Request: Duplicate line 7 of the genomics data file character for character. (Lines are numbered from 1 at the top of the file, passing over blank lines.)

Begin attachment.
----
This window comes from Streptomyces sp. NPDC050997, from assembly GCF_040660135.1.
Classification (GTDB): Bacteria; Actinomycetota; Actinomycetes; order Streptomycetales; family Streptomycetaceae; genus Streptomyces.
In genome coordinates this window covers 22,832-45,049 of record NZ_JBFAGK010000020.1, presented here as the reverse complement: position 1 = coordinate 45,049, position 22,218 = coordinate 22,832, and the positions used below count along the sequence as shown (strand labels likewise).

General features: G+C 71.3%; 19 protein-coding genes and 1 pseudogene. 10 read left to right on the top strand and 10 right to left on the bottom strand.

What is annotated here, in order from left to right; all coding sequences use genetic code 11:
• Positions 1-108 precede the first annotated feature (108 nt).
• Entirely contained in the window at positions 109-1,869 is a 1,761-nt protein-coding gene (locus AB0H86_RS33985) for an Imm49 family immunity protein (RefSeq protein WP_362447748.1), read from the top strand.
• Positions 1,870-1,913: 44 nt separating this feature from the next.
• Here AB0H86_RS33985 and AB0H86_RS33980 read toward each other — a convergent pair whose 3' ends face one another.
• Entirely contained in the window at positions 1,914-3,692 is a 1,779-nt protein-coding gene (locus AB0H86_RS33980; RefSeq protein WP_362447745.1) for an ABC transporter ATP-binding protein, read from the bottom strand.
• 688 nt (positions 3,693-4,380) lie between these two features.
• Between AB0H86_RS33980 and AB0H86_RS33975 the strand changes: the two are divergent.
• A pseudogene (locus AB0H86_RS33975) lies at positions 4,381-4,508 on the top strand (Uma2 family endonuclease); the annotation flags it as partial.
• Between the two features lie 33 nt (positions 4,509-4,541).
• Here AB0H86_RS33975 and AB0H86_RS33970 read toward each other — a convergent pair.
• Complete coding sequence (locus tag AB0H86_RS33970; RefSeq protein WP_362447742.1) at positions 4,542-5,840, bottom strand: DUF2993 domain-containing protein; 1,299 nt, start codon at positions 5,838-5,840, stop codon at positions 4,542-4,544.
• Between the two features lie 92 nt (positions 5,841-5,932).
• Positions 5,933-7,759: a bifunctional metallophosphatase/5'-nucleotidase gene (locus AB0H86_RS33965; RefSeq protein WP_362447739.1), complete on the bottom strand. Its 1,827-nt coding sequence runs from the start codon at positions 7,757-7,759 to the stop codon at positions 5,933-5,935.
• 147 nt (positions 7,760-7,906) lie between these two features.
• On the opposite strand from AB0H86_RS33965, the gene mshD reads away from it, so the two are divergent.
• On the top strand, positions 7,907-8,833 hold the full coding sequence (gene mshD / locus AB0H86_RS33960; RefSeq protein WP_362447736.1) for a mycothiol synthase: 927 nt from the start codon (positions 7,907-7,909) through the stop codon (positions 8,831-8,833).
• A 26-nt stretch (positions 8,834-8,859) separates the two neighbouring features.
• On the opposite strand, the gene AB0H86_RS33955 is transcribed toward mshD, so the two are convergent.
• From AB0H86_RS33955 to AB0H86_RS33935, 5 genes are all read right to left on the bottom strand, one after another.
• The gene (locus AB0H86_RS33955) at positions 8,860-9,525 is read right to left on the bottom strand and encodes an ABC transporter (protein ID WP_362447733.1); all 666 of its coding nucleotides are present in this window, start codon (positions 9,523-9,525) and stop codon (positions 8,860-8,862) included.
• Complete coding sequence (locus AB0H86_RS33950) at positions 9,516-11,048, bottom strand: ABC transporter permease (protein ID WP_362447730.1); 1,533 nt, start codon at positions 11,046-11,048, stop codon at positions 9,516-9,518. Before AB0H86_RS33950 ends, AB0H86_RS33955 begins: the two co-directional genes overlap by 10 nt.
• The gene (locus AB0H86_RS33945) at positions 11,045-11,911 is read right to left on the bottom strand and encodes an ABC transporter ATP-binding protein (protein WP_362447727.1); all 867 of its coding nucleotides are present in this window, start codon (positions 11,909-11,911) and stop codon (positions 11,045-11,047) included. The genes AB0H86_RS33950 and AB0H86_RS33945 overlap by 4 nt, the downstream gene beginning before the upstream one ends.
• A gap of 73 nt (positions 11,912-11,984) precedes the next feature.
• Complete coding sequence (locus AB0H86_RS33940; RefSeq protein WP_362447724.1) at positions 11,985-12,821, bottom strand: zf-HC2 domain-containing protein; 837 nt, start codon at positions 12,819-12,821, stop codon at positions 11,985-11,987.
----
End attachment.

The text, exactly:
• Entirely contained in the window at positions 109-1,869 is a 1,761-nt protein-coding gene (locus AB0H86_RS33985) for an Imm49 family immunity protein (RefSeq protein WP_362447748.1), read from the top strand.